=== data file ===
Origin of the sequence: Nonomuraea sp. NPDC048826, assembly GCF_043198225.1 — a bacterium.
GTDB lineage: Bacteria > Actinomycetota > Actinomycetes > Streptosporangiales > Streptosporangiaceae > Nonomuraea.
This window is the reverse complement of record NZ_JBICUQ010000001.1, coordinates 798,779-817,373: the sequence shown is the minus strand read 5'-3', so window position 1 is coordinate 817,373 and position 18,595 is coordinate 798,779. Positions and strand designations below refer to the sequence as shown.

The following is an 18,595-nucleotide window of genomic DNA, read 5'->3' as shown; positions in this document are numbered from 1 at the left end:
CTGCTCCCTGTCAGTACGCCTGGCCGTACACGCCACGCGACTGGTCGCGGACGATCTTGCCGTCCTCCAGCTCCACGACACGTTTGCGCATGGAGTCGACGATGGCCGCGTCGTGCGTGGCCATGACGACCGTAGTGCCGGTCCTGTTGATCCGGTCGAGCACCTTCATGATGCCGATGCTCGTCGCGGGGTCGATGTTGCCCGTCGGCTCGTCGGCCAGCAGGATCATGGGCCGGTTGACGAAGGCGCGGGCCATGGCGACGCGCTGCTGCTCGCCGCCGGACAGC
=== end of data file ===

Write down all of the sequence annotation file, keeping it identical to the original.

Origin of the sequence: Nonomuraea sp. NPDC048826, assembly GCF_043198225.1 — a bacterium.
GTDB lineage: Bacteria > Actinomycetota > Actinomycetes > Streptosporangiales > Streptosporangiaceae > Nonomuraea.
This window is the reverse complement of record NZ_JBICUQ010000001.1, coordinates 798,779-817,373: the sequence shown is the minus strand read 5'-3', so window position 1 is coordinate 817,373 and position 18,595 is coordinate 798,779. Positions and strand designations below refer to the sequence as shown.

The following is an 18,595-nucleotide window of genomic DNA, read 5'->3' as shown; positions in this document are numbered from 1 at the left end:
CTGCTCCCTGTCAGTACGCCTGGCCGTACACGCCACGCGACTGGTCGCGGACGATCTTGCCGTCCTCCAGCTCCACGACACGTTTGCGCATGGAGTCGACGATGGCCGCGTCGTGCGTGGCCATGACGACCGTAGTGCCGGTCCTGTTGATCCGGTCGAGCACCTTCATGATGCCGATGCTCGTCGCGGGGTCGATGTTGCCCGTCGGCTCGTCGGCCAGCAGGATCATGGGCCGGTTGACGAAGGCGCGGGCCATGGCGACGCGCTGCTGCTCGCCGCCGGACAGC